Ottawa is reviewing outdated liability limits that could leave taxpayers on the hook for billions of dollars after a major offshore oil drilling accident.
Environment Minister Peter Kent has said the Harper government plans to introduce “significant” legislative changes that would make polluters pay more, and close what environmentalists see as a gap in Canada’s existing rules.
Mr. Kent’s remarks came shortly before the release of an audit in February by Federal Environment Commissioner Scott Vaughan, who says Canada is not prepared for a major accident.
“In my view, the boards and their federal partners are not adequately prepared and, although the probability of a major spill in the Atlantic offshore area is relatively low, they need to do more to prepare for one,” he said. “This is particularly the case given the potential for increased risks due to deepwater drilling and expanding exploration and development activities.”
The audit identified several shortcomings, including insufficient spill response tools across the federal government, inadequately tested capacity, poorly co-ordinated response plans, and out-of-date or missing agreements between the boards and supporting departments.
Only one per cent of Canada’s oceans and Great Lakes is protected 20 years after signing the Convention on Biological Diversity, the audit said. It stated that at the current rate of progress, it will take Canada many decades to achieve the target to conserve 10 per cent of marine areas.
But “protecting Canada’s oceans requires more than setting aside protected areas. It requires vigilance by various resource extraction industries,” Mr. Vaughan wrote in the report.
Under existing rules – which haven’t been updated in more than two decades – an offshore drilling company faces a maximum cleanup cost of $40-million in the Arctic and $30-million elsewhere, when there is no fault or negligence. Any costs incurred over that amount would be paid by taxpayers.
To put that into context, Mr. Vaughan wrote, the United States national commission on the BP Deepwater Horizon oil spill found the $75-million (U.S.) absolute liability limit for offshore incidents in the Gulf of Mexico was “totally inadequate,” and “placed the economic risk on the backs of taxpayers.”
There is unlimited liability for companies when fault or negligence is proven.
“However, going to court against a well-heeled company to prove negligence is a challenging endeavour,” says William Amos, director of the Ecojustice Clinic at the University of Ottawa. “Oil companies should face unlimited absolute liability for spills, in accordance with the polluter-pays principle.”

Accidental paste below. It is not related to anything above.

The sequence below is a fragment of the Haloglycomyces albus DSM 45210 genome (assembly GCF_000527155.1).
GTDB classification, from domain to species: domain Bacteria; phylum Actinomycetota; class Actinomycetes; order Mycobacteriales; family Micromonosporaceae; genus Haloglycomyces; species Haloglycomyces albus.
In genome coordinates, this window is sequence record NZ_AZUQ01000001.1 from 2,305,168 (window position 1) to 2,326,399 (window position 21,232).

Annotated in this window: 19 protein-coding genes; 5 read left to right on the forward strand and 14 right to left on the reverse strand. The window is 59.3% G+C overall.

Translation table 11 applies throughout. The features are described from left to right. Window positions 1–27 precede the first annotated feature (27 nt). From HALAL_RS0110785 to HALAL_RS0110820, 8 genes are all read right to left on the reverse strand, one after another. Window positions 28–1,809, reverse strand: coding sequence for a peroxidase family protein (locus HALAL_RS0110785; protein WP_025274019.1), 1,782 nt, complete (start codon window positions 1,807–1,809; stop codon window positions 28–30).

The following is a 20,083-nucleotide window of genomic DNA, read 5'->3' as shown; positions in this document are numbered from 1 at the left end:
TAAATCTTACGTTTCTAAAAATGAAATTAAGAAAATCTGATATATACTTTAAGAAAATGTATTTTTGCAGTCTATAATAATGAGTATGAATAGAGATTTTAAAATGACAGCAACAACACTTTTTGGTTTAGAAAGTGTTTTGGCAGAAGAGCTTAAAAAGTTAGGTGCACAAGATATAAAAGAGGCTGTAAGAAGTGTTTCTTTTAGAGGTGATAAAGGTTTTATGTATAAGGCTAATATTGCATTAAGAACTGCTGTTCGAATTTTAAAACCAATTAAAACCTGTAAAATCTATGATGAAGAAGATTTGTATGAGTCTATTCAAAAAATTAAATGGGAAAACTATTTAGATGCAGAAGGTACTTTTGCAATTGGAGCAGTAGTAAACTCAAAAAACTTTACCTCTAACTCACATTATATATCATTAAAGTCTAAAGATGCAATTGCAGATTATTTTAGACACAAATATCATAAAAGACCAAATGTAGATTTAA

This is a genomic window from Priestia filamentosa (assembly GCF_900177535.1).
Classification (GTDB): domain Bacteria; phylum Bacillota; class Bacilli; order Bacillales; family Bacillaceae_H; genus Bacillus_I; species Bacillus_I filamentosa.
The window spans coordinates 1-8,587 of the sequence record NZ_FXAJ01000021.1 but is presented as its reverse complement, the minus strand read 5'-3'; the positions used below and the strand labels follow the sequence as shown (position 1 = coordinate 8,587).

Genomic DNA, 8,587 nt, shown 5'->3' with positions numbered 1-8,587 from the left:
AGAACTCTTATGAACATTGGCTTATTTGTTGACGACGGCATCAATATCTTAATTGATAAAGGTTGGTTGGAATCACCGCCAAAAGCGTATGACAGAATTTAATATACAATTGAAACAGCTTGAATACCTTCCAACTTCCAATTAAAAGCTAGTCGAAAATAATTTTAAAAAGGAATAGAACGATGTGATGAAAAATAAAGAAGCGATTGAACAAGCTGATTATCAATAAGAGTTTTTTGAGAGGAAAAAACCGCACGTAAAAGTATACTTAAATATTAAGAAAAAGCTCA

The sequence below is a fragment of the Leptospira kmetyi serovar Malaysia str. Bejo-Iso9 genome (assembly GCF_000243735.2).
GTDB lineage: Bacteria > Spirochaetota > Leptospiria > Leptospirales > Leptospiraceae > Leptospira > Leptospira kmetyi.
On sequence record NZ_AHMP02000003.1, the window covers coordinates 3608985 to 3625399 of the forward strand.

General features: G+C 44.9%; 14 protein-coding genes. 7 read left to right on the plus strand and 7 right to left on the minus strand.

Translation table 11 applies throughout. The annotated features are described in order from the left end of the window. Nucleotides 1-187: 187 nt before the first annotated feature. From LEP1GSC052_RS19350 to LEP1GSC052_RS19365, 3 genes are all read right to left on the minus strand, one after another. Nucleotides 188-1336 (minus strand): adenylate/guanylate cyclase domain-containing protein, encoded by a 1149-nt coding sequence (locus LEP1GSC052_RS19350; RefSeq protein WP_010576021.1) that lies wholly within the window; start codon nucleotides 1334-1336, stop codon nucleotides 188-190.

Mr. Amos said that Canada’s environmental protection laws have not kept pace with the development of offshore drilling and are “woefully inadequate.”
Phasing out heavy reliance on fossil fuels, instead of pursuing ever more remote and difficult-to-bring-to-market reserves, is the best way to avoid catastrophic oil spills in the Gulf of St. Lawrence, Mr. Amos said.
“Now that the government has gutted Canada’s environmental protections through omnibus budget laws, it is the least they can do to increase the liability limit to help pay for the inevitable spills,” he added.
Travis Davies, a spokesman for the Canadian Association of Petroleum Producers, said his organization is engaged with the government review of the offshore liability issue.
“If ‘non-fault’ cap increases are merited in keeping with international standards, these can and should be addressed with an eye to maintaining industry competitiveness,” Mr. Davies said.
Stuart Pinks, CEO of the Canada-Nova Scotia Offshore Petroleum Board, says the commissioner’s report raised many valid issues. Currently, there is no offshore drilling in Nova Scotia, however, BP and Shell have acquired licences to drill.
“We intend to complete and act on the recommendations by 2015,” Mr. Pinks said. “We’re the regulators and we’ll impose whatever legislation the government has.”
Even if there was a spill for which the company was found to be not negligent, he said the drilling company would likely pay for the cleanup anyway.
“If a company chose to do that, well, you can imagine the publicity they would get then,” he said.
Considering the central role of natural resources in today’s economy, Mr. Vaughan said it is critical that environmental protections keep pace with economic development. He added that the Canada-Newfoundland and Labrador Offshore Petroleum Board has yet to complete its review of operators’ spill response capabilities and, therefore, does not have adequate assurance that operators are ready to respond effectively to a spill.
Mr. Davies said the oil and gas industry is supportive of ensuring regulators are appropriately resourced to deal with growing production activity.